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Sunday, 7 August 2016

How we became who we are

The English queue; Americans, prosaically, stand in line. Perhaps because queue is harder to spell.

The English joke about queueing, claiming to be “good at it” but it’s not a joke. Secretly the English see it as the basis of a calm and ordered society, whereas it could suggest national passivity. I’m sure Italians, who are very bad at queueing, especially for ski-lifts, view the English as passive.

My theory is that the English docilely form queues because we must, it is now part of our psyche born of the period 1945 – 1955 which should have been triumphal but was instead devoid of hope. We had just won a war (or that’s what we told ourselves) and we had virtually nothing. What little we had we queued for: infrequent buses, seats in the cinema, a pitiful range of groceries, sweets (US: candy) and – for all I know – accommodation in the cemeteries. Also the services of a doctor.

Then, you didn’t book a doctor’s appointment, most of us didn’t have phones. You turned up, stood then sat in the packed waiting room, went in when it was your turn.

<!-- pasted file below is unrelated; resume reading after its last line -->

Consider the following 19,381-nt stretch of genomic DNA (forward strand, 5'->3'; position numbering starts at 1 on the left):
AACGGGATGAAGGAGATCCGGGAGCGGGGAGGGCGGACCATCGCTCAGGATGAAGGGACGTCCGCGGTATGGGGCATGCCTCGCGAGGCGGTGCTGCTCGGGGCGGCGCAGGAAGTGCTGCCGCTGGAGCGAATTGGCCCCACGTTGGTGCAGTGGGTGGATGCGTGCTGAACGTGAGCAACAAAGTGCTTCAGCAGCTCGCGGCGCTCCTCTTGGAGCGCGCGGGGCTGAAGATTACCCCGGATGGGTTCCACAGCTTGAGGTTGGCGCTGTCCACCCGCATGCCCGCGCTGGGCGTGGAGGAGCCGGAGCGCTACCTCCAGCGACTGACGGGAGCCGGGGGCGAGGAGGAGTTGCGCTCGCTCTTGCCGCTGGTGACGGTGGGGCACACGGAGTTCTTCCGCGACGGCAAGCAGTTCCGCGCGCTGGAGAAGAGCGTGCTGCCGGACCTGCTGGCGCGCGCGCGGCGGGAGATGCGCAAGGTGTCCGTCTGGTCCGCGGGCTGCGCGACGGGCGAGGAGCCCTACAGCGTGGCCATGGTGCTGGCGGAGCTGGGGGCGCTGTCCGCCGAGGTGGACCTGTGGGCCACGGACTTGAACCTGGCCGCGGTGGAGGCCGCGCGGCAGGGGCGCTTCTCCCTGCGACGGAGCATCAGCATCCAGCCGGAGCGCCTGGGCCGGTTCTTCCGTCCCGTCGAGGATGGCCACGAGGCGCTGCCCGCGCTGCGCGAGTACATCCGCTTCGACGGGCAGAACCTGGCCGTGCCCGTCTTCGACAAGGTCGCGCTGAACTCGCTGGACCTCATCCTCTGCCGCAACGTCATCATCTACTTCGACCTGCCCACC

“When it was your turn” – how freighted with emotion those words are. You were met by the bovine stare of two-dozen middle-aged people, all clearly suffering, all wearing worn overcoats probably bought pre-war. You memorised their faces and counted them off as they responded to the doctor’s buzzer. But 24 faces are a lot to remember. And don’t forget, latecomers were replacing those who had gone before.

Nervous tension was palpable. Did the trembling woman in widow’s weeds, carrying a basket, arrive ahead of you? What happened if you accidentally jumped the queue? Tranquillisers hadn’t then been invented but the English were inventing themselves.


  1. I have some kind of a reputation for being passive, or patient, but not in a queuing situation. In fact I reckon I have such an aversion to queuing that it borders on the irrational; I have even been known to walk past an overcrowded café on some of my long walks!